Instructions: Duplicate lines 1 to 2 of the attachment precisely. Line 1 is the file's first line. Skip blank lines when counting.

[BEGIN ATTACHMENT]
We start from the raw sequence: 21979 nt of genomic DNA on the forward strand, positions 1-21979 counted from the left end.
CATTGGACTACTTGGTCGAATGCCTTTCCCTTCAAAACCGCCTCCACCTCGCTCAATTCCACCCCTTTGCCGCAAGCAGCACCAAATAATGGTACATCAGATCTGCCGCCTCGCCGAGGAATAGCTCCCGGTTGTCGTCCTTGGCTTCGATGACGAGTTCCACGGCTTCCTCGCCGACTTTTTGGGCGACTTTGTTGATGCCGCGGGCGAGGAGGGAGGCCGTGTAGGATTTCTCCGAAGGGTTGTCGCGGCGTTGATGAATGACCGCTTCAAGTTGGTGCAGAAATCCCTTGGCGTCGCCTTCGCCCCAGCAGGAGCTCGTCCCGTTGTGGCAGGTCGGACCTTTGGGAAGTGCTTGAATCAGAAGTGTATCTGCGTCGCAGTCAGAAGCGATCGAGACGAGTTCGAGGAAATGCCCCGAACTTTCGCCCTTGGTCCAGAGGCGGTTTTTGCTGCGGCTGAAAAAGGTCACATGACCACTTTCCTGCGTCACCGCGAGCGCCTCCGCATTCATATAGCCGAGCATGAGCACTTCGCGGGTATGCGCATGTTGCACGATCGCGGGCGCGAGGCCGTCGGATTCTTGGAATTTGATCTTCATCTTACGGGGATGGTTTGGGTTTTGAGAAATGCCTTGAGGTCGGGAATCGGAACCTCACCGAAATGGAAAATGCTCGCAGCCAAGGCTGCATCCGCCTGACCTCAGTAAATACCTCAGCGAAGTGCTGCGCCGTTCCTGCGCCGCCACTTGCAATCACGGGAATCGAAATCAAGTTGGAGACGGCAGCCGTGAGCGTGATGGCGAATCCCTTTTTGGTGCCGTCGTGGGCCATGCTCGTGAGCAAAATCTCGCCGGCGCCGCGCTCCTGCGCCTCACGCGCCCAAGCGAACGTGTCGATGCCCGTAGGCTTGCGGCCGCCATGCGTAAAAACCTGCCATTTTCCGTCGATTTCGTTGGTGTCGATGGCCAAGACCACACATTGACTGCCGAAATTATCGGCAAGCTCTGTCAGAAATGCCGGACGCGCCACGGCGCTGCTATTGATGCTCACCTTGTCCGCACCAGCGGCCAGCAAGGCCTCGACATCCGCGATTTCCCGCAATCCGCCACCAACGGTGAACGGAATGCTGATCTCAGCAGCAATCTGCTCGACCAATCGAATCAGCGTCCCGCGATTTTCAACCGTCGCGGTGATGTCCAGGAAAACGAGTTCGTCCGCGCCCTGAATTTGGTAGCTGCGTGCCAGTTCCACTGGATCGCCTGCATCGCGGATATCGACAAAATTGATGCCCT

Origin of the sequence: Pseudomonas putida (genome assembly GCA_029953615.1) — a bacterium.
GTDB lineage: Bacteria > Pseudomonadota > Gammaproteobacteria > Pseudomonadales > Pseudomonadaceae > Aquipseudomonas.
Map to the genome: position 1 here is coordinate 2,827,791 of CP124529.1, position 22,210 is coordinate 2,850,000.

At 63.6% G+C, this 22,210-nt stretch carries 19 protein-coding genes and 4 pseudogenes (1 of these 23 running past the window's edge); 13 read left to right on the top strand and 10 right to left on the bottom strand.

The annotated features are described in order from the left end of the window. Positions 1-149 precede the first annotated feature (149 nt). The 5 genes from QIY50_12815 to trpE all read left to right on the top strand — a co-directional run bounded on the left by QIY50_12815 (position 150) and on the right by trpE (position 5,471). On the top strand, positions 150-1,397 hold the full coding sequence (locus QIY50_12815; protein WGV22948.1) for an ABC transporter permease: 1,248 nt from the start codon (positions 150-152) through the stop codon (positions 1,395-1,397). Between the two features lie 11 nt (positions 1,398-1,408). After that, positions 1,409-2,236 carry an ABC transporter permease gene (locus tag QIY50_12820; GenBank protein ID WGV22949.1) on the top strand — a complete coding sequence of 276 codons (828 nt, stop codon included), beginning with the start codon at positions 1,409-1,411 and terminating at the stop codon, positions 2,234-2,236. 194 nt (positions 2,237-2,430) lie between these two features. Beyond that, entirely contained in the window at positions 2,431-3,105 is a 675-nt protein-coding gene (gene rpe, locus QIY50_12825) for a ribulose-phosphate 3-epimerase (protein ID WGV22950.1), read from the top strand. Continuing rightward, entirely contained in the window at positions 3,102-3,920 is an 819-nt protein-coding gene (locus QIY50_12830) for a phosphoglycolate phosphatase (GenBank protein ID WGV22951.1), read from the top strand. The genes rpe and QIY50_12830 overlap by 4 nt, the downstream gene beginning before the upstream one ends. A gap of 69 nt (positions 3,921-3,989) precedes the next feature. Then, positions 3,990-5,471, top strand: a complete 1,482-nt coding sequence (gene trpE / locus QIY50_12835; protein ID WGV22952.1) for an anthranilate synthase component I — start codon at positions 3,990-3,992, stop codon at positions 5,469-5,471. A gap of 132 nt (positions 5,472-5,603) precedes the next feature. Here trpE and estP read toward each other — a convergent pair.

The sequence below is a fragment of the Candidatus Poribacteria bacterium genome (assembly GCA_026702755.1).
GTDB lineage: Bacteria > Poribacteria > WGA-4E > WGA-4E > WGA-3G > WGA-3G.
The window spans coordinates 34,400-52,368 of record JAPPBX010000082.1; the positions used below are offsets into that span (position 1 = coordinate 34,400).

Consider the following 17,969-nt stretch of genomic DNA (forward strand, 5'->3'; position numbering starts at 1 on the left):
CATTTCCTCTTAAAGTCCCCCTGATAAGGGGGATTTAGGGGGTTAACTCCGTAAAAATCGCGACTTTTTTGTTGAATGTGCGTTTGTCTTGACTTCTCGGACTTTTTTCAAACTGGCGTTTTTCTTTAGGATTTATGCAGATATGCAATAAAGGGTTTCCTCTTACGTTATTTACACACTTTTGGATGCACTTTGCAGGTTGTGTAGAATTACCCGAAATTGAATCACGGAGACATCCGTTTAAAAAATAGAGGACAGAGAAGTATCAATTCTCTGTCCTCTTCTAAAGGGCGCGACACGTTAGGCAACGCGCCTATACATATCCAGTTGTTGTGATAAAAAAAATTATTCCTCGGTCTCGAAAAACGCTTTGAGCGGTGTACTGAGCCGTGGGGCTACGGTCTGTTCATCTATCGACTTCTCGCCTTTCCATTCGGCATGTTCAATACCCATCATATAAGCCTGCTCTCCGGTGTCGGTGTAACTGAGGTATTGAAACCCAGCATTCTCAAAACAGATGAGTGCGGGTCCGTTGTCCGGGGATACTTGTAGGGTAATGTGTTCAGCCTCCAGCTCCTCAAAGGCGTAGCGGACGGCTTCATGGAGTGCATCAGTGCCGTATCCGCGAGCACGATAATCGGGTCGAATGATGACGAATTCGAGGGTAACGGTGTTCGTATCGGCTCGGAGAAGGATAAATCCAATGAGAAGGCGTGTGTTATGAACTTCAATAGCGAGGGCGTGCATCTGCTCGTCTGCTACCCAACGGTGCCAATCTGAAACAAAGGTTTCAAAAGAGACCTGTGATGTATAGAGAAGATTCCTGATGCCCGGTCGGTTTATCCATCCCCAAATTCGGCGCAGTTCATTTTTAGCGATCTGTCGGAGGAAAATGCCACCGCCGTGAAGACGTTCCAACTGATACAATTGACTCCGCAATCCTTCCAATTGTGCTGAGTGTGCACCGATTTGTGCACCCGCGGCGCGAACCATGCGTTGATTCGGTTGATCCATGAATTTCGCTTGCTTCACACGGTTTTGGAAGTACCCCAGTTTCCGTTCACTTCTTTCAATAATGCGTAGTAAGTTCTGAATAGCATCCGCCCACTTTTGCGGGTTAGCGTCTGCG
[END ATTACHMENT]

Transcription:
We start from the raw sequence: 21979 nt of genomic DNA on the forward strand, positions 1-21979 counted from the left end.
CATTGGACTACTTGGTCGAATGCCTTTCCCTTCAAAACCGCCTCCACCTCGCTCAATTCCACCCCTTTGCCGCAAGCAGCACCAAATAATGGTACATCAGATCTGCCGCCTCGCCGAGGAATAGCTCCCGGTTGTCGTCCTTGGCTTCGATGACGAGTTCCACGGCTTCCTCGCCGACTTTTTGGGCGACTTTGTTGATGCCGCGGGCGAGGAGGGAGGCCGTGTAGGATTTCTCCGAAGGGTTGTCGCGGCGTTGATGAATGACCGCTTCAAGTTGGTGCAGAAATCCCTTGGCGTCGCCTTCGCCCCAGCAGGAGCTCGTCCCGTTGTGGCAGGTCGGACCTTTGGGAAGTGCTTGAATCAGAAGTGTATCTGCGTCGCAGTCAGAAGCGATCGAGACGAGTTCGAGGAAATGCCCCGAACTTTCGCCCTTGGTCCAGAGGCGGTTTTTGCTGCGGCTGAAAAAGGTCACATGACCACTTTCCTGCGTCACCGCGAGCGCCTCCGCATTCATATAGCCGAGCATGAGCACTTCGCGGGTATGCGCATGTTGCACGATCGCGGGCGCGAGGCCGTCGGATTCTTGGAATTTGATCTTCATCTTACGGGGATGGTTTGGGTTTTGAGAAATGCCTTGAGGTCGGGAATCGGAACCTCACCGAAATGGAAAATGCTCGCAGCCAAGGCTGCATCCGCCTGACCTCAGTAAATACCTCAGCGAAGTGCTGCGCCGTTCCTGCGCCGCCACTTGCAATCACGGGAATCGAAATCAAGTTGGAGACGGCAGCCGTGAGCGTGATGGCGAATCCCTTTTTGGTGCCGTCGTGGGCCATGCTCGTGAGCAAAATCTCGCCGGCGCCGCGCTCCTGCGCCTCACGCGCCCAAGCGAACGTGTCGATGCCCGTAGGCTTGCGGCCGCCATGCGTAAAAACCTGCCATTTTCCGTCGATTTCGTTGGTGTCGATGGCCAAGACCACACATTGACTGCCGAAATTATCGGCAAGCTCTGTCAGAAATGCCGGACGCGCCACGGCGCTGCTATTGATGCTCACCTTGTCCGCACCAGCGGCCAGCAAGGCCTCGACATCCGCGATTTCCCGCAATCCGCCACCAACGGTGAACGGAATGCTGATCTCAGCAGCAATCTGCTCGACCAATCGAATCAGCGTCCCGCGATTTTCAACCGTCGCGGTGATGTCCAGGAAAACGAGTTCGTCCGCGCCCTGAATTTGGTAGCTGCGTGCCAGTTCCACTGGATCGCCTGCATCGCGGATATCGACAAAATTGATGCCCT